British Theatre Since 1939
Module Convenor: Dr. Matt Franks
The module will serve both as an introduction to contemporary theatre and as a first investigation of the relationship between literary texts and the conditions of performance. Major plays of the period will be studied in their own right but also as examples of trends and developments in the period. Design, theatrical architecture, performance styles, organisations and repertoires will be studied, with special attention to assumptions concerning the social role of the drama. Where possible, texts will be related to specific productions.
'It wasn't until director Dominic Cooke arrived at Warwick University in 1985 that he began to understand theatre's capacity to be both a political and a moral force. Fittingly enough, it was the Royal Court that seized his attention:
"We did this brilliant course, which was basically all about the Court – about the shift from TS Eliot's The Cocktail Party to Look Back in Anger, right through Wesker, Bond, all those writers. Plays that really engaged, which were asking questions."'
Dominic Cooke, Artistic Director of the Royal Court Theatre (Guardian, 29.1.2011)
Week 1: Terence Rattigan, The Deep Blue Sea (1952)
Week 2: John Osborne, Look Back in Anger (1956)
Week 3: Shelagh Delaney, A Taste of Honey (1958)
Week 4: Arnold Wesker, Chicken Soup With Barley (1958)
Week 5: Barry Reckord, You in Your Small Corner (1962)
Week 6: Reading Week
Week 7: Samuel Beckett, Waiting for Godot (1953)
Week 8: Harold Pinter, The Birthday Party (1957)
Week 9: Joe Orton, Loot (1965)
Week 10: Edward Bond, Saved (1965)
Week 1: John McGrath, The Cheviot, the Stag, and the Black, Black Oil (1973)
Week 2: Brian Friel, Translations (1980)
Week 3: Tom Stoppard, Arcadia (1993)
Week 4: Caryl Churchill, Top Girls (1982)
Week 5: Jackie Kay, Chiaroscuro (1986)
Week 6: Reading Week
Week 7: Sarah Kane, Blasted (1995)
Week 8: debbie tucker green, random (2008)
Week 9: Alecky Blythe, London Road (2011)
Week 10: Phoebe Waller-Bridge, Fleabag (2013)
Student-led seminars on post-2000 plays by British playwrights not yet studied on the module.
Examples might include: Bola Agbaje, Mike Bartlett, Alice Birch, Breach Theatre, Jez Butterworth, Ella Hickson, Lucy Kirkwood, Kwame Kwei-Armah, Duncan Macmillan, Alistair McDowall, Lucy Prebble, Nina Raine, Ambreen Razia.
Week 1: Monday: Richard Bean, One Man, Two Guvnors (2011); Tuesday: Mike Bartlett, Bull (2013)
Week 2: Monday: Duncan Macmillan: Every Brilliant Thing (2013); Tuesday: Duncan Macmillan, Lungs (2011)
Week 3: Monday: Ella Hickson, Eight (2009); Tuesday: Oliver Lansley, Immaculate (2006)
Teaching is seminar-based, with weekly 2 hour sessions.
Assessment is by two essays, each of 2,500 words - one due Term 2, Week 4 and another in Term 3, Week 4.
There is also a formative essay due in Term 1, Week 8 - this is compulsory, but its mark does not count towards the final module mark. You do need to complete this essay to pass the module, however.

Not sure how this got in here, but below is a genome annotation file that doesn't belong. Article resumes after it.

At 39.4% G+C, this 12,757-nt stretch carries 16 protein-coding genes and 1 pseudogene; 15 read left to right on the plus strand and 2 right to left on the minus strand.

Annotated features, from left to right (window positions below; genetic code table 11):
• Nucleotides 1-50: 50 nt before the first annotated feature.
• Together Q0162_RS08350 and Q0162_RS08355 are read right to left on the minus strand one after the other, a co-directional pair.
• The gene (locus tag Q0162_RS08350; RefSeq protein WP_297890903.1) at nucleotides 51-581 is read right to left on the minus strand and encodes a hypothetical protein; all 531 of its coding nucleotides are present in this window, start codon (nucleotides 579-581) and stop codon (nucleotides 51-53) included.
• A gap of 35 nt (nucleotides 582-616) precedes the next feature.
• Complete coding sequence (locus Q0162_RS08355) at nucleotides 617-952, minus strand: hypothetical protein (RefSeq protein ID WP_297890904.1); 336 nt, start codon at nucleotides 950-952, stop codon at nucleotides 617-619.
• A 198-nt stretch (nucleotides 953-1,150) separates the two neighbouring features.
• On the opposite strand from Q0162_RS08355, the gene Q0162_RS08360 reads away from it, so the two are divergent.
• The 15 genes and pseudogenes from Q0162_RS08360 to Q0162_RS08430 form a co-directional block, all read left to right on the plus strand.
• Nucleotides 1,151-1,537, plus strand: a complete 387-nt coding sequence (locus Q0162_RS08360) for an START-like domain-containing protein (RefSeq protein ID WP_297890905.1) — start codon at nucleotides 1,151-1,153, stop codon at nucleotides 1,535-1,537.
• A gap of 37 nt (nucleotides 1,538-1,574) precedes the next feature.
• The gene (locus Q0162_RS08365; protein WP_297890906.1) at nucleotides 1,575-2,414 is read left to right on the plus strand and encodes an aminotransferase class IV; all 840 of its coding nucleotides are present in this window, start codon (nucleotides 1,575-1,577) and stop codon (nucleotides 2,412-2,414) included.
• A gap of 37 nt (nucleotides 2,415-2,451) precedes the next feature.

Each essay will have the following elements:
- A full bibliography, including publication details, showing evidence of secondary critical reading.
- The essay will be anonymous, but will have your student number on every page.
The reading list for this module is on Talis Aspire. All books can be purchased either from the University or other bookshops, or secondhand online; any edition is fine. The Library has a very limited number of physical copies of all books. It is essential for all students to bring copies of the week's reading (book, printout, or laptop/e-reader; not mobile phone copy) to seminar.
- Sarah Kane's Blasted is the only play we are reading that is not also available to read freely as an ebook through the Library (via "View Online" on Talis).
- Barry Reckord's You In Your Small Corner has never been published, and we will be watching the television broadcast play adaptation.
SUGGESTED BACKGROUND READING
Michael Billington, State of the Nation: British Theatre Since 1945 (London: Faber, 2007)
Colin Chambers, Black and Asian Theatre in Britain: A History (London: Routledge, 2011)
Claire Cochrane, Twentieth-Century British Theatre: Industry, Art and Empire (Cambridge: CUP, 2011)
Dominic Dromgoole, The Full Room (London: Methuen, 2000)
David Edgar, ed. State of Play (London: Faber, 1999)
Christopher Innes, Modern British Drama: The Twentieth Century (Cambridge: CUP, 2002)
Stephen Lacey, British Realist Theatre: The New Wave in its Context 1956-1965 (London: Routledge, 1995)
Mary Luckhurst, ed. A companion to modern British and Irish drama, 1880-2005 (Oxford: Blackwell, 2006)
Dan Rebellato, 1956 And All That - The Making of Modern British Drama (London: Routledge, 1999)
Dominic Shellard, British Theatre Since the War (New Haven: Yale UP, 2000)
Aleks Sierz, In Yer Face Theatre (London: Faber, 2001)
John Russell Taylor, Anger and After (Harmondsworth: Penguin, 1964)
Micheline Wandor, Look Back in Gender (London: Methuen, 1987)
Photo credit: Trafalgar Studios production of A Taste of Honey (2019)